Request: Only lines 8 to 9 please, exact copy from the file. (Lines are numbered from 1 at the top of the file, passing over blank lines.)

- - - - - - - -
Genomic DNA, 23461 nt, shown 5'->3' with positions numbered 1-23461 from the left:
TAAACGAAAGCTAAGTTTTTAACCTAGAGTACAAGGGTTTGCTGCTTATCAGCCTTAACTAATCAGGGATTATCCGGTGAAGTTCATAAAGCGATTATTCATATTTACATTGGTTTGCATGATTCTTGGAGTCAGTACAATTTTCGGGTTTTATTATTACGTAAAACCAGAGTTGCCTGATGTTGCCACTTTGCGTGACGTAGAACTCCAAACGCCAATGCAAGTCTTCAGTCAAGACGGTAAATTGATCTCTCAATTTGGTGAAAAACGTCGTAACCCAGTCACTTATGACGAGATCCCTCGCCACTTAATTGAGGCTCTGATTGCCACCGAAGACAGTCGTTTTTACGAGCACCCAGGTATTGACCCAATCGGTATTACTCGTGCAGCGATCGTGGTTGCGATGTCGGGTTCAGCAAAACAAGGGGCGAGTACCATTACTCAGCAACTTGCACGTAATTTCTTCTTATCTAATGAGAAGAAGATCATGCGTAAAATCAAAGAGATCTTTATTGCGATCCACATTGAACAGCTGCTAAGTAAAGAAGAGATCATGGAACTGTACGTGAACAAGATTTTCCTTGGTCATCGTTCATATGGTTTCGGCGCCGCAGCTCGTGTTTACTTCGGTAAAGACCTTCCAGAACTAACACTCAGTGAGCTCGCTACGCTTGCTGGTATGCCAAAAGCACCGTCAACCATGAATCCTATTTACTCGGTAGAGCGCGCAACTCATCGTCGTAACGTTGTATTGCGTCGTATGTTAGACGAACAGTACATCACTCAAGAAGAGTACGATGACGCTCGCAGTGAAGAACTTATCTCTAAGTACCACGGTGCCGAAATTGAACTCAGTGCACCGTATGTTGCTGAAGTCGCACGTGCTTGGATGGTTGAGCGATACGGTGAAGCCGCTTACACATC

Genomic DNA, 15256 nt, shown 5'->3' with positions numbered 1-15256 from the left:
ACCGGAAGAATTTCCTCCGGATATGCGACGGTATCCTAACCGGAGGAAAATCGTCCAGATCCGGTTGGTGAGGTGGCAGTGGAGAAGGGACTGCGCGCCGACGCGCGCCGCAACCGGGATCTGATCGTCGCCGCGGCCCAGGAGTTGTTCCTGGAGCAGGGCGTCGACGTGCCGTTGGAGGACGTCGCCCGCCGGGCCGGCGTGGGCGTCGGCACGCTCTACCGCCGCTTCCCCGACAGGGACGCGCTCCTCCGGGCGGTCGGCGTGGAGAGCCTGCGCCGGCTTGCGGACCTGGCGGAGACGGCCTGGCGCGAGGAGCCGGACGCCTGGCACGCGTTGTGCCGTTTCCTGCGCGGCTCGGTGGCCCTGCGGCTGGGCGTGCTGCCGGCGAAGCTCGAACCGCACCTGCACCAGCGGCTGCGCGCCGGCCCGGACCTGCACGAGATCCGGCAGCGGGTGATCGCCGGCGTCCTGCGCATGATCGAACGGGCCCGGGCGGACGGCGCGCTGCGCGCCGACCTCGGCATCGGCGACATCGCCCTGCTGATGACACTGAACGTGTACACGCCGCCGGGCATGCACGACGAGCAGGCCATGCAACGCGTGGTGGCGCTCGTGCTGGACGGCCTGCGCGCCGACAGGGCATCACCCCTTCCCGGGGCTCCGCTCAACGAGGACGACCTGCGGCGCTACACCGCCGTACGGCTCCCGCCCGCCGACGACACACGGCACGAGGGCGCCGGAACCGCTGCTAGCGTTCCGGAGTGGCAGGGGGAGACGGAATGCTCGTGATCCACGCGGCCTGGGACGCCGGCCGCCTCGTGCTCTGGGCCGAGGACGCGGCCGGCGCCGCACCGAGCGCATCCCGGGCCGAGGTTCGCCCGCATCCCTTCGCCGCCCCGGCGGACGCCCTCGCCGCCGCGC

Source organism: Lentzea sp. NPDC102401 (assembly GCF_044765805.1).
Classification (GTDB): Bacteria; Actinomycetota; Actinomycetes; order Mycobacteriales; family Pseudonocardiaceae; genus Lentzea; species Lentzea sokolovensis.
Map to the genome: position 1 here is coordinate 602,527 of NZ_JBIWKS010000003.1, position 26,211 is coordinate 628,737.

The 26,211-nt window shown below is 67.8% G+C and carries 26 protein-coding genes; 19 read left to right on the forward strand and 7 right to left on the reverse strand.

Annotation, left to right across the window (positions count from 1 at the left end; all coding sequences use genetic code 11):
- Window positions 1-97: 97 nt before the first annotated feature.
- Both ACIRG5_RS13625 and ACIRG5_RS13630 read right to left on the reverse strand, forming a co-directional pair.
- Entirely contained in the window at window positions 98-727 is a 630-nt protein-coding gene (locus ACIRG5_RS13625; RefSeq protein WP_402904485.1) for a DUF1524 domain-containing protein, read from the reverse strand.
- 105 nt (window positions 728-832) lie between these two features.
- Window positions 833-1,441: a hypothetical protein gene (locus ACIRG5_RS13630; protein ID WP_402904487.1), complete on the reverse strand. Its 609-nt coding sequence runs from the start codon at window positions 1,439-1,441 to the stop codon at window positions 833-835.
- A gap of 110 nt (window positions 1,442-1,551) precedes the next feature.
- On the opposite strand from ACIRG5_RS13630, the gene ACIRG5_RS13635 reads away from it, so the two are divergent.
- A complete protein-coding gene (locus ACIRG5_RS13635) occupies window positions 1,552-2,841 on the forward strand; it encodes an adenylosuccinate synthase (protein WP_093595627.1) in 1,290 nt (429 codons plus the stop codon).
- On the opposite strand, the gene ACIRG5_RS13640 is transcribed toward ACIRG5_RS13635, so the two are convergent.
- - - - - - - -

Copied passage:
The 26,211-nt window shown below is 67.8% G+C and carries 26 protein-coding genes; 19 read left to right on the forward strand and 7 right to left on the reverse strand.

Annotation, left to right across the window (positions count from 1 at the left end; all coding sequences use genetic code 11):